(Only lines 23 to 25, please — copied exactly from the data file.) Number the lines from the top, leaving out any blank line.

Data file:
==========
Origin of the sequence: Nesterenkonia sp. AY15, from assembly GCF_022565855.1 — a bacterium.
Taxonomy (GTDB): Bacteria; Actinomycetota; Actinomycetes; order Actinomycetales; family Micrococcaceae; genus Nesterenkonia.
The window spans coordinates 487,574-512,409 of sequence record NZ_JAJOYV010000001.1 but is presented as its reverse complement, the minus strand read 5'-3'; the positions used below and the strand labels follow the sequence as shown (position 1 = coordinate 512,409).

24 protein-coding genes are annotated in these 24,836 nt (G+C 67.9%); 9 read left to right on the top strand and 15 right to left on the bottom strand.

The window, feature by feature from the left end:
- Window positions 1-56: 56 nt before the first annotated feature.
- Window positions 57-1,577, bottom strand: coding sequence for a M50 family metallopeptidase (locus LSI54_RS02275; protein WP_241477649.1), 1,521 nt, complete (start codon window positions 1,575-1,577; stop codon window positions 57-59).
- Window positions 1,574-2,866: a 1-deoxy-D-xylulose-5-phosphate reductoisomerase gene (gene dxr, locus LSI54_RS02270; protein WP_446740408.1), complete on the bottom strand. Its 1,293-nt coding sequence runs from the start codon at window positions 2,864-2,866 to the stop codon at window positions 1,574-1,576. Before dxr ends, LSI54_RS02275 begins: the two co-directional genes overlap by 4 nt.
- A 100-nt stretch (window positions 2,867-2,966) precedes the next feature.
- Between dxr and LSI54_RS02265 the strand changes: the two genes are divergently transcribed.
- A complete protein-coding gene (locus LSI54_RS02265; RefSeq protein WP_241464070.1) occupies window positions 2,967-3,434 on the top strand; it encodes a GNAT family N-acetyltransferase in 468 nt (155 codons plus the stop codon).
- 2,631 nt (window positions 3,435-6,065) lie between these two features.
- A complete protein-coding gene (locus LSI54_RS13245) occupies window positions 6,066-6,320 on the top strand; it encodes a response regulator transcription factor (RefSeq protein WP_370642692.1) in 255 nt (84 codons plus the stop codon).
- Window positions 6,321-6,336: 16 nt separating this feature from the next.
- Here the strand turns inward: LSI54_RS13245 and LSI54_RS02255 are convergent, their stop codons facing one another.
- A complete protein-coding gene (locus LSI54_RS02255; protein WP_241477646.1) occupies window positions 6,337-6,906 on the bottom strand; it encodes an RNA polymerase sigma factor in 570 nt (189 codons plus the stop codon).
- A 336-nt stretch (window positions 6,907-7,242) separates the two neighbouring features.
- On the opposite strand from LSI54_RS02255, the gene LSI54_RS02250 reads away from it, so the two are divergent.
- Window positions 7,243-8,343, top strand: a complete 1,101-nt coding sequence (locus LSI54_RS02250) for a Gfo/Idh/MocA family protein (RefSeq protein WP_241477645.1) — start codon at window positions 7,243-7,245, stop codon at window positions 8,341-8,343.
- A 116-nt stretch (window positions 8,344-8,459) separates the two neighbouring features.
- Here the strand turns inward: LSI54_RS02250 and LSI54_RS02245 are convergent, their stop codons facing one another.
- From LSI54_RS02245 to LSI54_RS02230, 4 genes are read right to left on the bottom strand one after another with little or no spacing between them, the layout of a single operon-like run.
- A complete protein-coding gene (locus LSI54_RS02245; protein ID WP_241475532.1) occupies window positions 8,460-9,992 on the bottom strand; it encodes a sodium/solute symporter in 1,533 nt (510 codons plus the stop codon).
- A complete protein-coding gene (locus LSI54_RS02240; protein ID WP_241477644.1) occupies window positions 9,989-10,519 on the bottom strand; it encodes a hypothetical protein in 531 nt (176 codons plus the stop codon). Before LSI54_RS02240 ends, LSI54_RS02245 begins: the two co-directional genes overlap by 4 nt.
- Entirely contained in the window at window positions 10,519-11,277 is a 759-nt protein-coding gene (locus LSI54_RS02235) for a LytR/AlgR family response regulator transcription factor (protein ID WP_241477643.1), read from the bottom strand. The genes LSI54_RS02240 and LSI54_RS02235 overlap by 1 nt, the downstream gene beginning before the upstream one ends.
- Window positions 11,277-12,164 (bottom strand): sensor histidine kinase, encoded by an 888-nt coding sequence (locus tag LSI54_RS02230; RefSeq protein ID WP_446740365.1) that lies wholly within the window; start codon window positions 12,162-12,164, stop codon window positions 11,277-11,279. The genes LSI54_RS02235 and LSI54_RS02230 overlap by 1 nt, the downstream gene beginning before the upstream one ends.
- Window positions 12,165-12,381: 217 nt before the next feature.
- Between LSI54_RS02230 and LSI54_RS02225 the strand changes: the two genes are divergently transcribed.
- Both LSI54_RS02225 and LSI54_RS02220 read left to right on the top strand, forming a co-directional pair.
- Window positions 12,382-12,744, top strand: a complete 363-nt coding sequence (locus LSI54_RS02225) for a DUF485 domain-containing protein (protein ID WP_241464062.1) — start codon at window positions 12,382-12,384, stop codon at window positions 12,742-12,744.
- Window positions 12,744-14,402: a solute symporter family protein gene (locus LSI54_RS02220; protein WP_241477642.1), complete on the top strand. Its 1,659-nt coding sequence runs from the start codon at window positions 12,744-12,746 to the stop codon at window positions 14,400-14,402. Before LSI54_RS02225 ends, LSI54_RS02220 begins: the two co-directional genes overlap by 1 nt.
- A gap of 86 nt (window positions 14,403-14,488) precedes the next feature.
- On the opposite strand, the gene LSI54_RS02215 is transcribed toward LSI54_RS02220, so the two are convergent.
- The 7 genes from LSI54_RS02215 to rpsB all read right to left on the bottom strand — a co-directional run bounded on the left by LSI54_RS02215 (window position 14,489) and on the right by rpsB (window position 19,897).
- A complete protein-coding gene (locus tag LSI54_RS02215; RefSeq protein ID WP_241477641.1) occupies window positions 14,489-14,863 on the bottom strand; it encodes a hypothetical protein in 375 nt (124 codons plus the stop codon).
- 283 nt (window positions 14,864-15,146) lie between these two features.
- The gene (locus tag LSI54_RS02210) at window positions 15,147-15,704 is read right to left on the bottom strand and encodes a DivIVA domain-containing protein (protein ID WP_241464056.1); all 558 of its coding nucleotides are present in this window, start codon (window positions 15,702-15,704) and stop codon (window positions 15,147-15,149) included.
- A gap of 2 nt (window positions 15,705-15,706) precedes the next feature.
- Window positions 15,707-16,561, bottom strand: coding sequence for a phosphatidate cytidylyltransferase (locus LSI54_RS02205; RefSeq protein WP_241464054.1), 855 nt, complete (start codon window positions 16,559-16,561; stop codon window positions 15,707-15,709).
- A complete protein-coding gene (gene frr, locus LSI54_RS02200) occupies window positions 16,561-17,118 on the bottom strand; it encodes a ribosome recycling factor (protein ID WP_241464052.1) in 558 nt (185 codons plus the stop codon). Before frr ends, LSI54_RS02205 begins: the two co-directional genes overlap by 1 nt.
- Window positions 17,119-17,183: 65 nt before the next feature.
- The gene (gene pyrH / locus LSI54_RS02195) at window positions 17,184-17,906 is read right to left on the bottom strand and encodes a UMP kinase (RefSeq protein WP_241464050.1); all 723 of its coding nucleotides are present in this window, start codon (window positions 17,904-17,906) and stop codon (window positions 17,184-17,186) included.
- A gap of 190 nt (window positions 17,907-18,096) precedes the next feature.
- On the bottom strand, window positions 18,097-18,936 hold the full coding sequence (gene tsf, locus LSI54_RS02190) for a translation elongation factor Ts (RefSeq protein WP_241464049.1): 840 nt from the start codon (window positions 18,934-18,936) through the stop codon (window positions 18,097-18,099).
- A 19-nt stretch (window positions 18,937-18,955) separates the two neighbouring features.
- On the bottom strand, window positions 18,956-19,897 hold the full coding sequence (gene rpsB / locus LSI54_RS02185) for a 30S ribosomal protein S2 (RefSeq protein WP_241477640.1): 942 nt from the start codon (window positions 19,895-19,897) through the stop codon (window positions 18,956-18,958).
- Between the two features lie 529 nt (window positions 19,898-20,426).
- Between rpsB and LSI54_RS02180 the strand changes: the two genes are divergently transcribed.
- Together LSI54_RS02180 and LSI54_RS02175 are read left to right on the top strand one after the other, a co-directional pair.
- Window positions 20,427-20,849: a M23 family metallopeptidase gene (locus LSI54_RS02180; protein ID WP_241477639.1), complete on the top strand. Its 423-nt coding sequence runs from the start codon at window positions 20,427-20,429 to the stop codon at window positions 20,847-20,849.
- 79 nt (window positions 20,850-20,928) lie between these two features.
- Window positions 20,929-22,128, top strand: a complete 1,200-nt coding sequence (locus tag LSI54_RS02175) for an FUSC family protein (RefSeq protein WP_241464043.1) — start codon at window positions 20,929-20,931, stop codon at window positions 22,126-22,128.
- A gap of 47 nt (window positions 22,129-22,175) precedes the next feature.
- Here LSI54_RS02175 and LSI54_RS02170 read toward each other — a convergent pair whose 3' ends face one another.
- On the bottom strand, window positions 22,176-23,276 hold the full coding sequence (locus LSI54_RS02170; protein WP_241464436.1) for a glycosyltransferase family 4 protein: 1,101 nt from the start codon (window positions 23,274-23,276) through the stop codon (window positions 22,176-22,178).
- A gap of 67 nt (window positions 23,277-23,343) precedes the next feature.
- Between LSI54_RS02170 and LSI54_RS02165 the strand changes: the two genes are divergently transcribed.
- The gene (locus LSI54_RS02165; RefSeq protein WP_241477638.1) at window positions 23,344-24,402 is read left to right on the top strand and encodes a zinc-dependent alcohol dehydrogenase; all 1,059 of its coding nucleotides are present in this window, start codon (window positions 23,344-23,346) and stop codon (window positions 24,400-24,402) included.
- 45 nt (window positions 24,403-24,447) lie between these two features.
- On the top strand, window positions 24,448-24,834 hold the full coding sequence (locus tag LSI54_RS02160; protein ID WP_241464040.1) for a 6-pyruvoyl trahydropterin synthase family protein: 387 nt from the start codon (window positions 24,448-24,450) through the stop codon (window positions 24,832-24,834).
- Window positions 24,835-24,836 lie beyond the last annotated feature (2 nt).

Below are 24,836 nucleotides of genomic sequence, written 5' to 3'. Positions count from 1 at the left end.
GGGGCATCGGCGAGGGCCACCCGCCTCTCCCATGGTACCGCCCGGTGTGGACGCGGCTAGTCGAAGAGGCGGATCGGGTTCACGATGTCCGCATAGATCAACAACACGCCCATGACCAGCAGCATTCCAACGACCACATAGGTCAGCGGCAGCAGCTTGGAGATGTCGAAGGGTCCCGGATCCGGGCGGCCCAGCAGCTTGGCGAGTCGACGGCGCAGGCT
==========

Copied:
- A complete protein-coding gene (locus LSI54_RS02245; protein ID WP_241475532.1) occupies window positions 8,460-9,992 on the bottom strand; it encodes a sodium/solute symporter in 1,533 nt (510 codons plus the stop codon).
- A complete protein-coding gene (locus LSI54_RS02240; protein ID WP_241477644.1) occupies window positions 9,989-10,519 on the bottom strand; it encodes a hypothetical protein in 531 nt (176 codons plus the stop codon). Before LSI54_RS02240 ends, LSI54_RS02245 begins: the two co-directional genes overlap by 4 nt.
- Entirely contained in the window at window positions 10,519-11,277 is a 759-nt protein-coding gene (locus LSI54_RS02235) for a LytR/AlgR family response regulator transcription factor (protein ID WP_241477643.1), read from the bottom strand. The genes LSI54_RS02240 and LSI54_RS02235 overlap by 1 nt, the downstream gene beginning before the upstream one ends.